How Turkey’s Foreign Policy Gamble Backfired
By: Semih Idiz Translated from Milliyet (Turkey).
The Syrian crisis, with its menacing implications for Turkey, illustrates the limits of foreign policy based on wishful ideological thinking of the government of Prime Minister Reccip Tayyip Erdogan.
About This Article
When the regime of Bashar al-Assad started to wobble, Turkey saw its regional influence soar by becoming one of the first major nations to call for Assad’s departure, writes Semi Idiz. More than a year later, Turkey’s foreign policy continues to be based on wishful thinking, which is turning it into a regional laughing stock.Publisher: Milliyet (Turkey)
AKP’s Foreign Policy Calculations Crumbling
Author: Semih Idiz
First Published: August 11, 2012
Posted on: August 13 2012
Translated by: Timur Goksel
Categories : Turkey
Foreign Minister Ahmet Davutoglu’s boast that “in this region not a leaf can move without Turkey’s consent” naturally remained empty words.
The tension with Tehran clearly demonstrates the existence of serious regional rivalry to Turkey. Erdogan’s Justice and Development Party, the AKP, which has been trying to base its foreign policy on “a spirit of Islamic solidarity” in defiance of the West, got into trouble when it realized that there is a strategic interest struggle even among Muslim countries.
To be blunt, AKP’s ambitious nosedive into the Middle East, captivated by the allure of the Arab street that can easily shatter, is now endangering our national interests.
It's interesting that just two years ago the AKP was trying to formulate a new foreign policy with an Islamic vision based on its good relations with Syria and Iran. Look where we are with those countries now.
The worst shortcoming of the AKP, while pursuing a foreign policy that entailed intimate relations with Hamas and Sudan, was its failure to take into account that among the Muslim countries of the region there were serious strategic interest conflicts spearheaded by sectarian struggle.
In the midst of this crisis, Davutoglu accompanied the Prime Minister’s wife, Emine Erdogan, to Myanmar. Our colleague Asli Aydintasbas asked what that was all about. This move too has to be seen within the framework of scoring points from a foreign policy based on Islamic vision.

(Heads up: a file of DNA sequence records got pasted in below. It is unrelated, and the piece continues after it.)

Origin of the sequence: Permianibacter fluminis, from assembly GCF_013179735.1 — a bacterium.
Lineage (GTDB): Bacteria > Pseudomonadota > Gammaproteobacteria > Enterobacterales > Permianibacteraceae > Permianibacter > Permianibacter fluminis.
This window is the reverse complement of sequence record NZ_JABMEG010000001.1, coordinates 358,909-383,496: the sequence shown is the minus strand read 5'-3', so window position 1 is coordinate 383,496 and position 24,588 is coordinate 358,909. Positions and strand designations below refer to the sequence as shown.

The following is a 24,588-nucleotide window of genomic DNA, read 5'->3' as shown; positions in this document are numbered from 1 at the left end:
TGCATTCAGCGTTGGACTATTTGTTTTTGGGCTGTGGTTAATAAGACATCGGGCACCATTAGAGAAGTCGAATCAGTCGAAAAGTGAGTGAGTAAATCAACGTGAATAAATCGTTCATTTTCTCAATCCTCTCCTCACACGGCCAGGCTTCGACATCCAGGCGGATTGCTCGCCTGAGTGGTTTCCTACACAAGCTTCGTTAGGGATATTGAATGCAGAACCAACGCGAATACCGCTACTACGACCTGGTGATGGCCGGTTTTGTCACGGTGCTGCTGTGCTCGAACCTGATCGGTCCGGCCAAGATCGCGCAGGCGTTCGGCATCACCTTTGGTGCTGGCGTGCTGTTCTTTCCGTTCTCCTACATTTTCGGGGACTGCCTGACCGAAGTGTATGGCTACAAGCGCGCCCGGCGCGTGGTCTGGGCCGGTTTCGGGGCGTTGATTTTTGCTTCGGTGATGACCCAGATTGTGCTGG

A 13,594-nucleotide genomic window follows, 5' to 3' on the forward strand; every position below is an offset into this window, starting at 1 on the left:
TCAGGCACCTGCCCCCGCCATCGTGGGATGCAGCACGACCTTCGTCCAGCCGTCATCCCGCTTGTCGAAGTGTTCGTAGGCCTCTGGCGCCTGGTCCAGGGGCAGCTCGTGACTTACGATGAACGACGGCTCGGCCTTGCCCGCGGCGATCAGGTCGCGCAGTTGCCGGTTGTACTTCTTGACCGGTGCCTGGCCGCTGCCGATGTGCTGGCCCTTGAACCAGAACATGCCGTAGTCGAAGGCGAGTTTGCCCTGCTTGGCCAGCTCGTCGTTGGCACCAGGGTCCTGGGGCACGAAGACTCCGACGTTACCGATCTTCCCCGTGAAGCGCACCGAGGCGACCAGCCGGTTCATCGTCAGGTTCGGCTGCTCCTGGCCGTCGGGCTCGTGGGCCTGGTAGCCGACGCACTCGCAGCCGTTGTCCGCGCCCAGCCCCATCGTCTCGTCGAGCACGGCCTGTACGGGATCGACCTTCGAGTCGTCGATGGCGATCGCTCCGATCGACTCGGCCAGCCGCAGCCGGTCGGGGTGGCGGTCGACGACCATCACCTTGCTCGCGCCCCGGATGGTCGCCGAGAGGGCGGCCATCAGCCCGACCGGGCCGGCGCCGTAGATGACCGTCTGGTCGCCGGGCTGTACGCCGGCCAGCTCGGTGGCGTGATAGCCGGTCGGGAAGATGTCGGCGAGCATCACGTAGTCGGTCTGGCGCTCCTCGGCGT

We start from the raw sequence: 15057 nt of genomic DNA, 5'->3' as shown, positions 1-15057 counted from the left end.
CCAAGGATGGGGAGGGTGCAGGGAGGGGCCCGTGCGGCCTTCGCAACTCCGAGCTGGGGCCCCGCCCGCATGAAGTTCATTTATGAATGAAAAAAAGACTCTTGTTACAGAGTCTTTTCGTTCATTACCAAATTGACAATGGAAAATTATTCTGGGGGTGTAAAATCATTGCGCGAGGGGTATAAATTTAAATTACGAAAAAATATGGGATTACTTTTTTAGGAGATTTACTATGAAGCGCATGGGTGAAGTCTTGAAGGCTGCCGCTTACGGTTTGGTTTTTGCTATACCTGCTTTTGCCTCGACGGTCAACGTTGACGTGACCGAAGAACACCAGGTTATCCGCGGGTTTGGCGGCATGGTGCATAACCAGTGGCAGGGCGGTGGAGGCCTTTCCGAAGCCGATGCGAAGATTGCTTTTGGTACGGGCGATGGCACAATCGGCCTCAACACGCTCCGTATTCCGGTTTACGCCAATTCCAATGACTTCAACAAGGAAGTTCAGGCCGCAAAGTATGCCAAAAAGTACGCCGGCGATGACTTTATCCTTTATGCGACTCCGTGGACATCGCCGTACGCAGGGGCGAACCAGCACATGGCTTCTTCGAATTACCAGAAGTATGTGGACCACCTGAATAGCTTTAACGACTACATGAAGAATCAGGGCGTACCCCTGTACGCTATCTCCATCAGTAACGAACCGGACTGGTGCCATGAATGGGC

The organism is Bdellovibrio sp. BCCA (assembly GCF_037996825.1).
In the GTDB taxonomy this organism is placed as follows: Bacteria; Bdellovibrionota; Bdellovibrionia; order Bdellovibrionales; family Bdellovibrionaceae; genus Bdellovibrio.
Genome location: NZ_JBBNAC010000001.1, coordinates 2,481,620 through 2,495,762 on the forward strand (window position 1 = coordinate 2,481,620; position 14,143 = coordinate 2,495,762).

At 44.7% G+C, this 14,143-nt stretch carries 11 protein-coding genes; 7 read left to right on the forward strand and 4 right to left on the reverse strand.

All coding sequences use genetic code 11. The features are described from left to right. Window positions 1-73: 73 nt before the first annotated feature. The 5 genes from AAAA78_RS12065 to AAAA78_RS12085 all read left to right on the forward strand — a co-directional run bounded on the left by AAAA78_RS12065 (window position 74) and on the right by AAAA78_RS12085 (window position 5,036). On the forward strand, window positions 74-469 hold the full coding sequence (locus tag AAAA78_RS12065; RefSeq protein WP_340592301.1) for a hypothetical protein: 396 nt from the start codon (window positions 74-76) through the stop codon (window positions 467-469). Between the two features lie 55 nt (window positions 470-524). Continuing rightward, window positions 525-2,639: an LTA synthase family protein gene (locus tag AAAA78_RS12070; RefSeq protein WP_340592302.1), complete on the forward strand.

While this was going on, the remarks of Iranian Chief of Staff Hassan Firuzabadi that Turkey could also become a victim of al-Qaeda because of its Syria policy was no empty threat. For weeks now, the Western media has been reporting that our Hatay province is full of bearded Jihadist types of unknown origins. It is certainly not a coincidence that similar reports that “Turkey is training and arming terrorists in Syria” are now appearing in the Iranian press.
In a nutshell, it is depressing that Turkey, which itself has suffered from “externally supported terrorism” for years while pursuing a foreign policy that entails intimate relations with Hamas and Sudan, is now perceived by some as a country that is supporting terrorism endangering the territorial integrity of another country.
What makes it even harder to swallow is that such claims are not originating from the AKP’s hated Israel, but from countries like Iran or groups like Hezbollah; in other words, from the Muslim wing.
In the meantime we notice that Davutoglu is not only increasingly criticized within Turkey, his image is also corroding in the Arab world. An article posted on the Jordan-based, widely-read Al-Bawaba website with the title: “Fate of Davutoglu is in Assad’s hands” is a striking example. This analysis claims that Davutoglu has been duped by Qataris and Saudis, who prefer to stay in the shadows, into thinking that it won’t take long for Assad to be deposed.
Saying that Ankara doesn’t have any experts who understand the Syrian reality and know the Arab world, the article adds how easily Davutoglu swallowed the Qatari and Saudi lies.
“Davutoglu, despite all the criticism of his tactical and strategic blunders, is very confident in himself and has no doubts that he is justified,” the article said. “It is well understood that he is determined to terminate the Syrian regime. Otherwise, Erdogan will get rid of him and that will be the end of a diplomatic career he wants to use for his future political considerations.”
Never mind that a year ago, even six months ago, you couldn’t see anything like this in Arab newspapers. But this is the point we have reached while chasing “strategic depth.”
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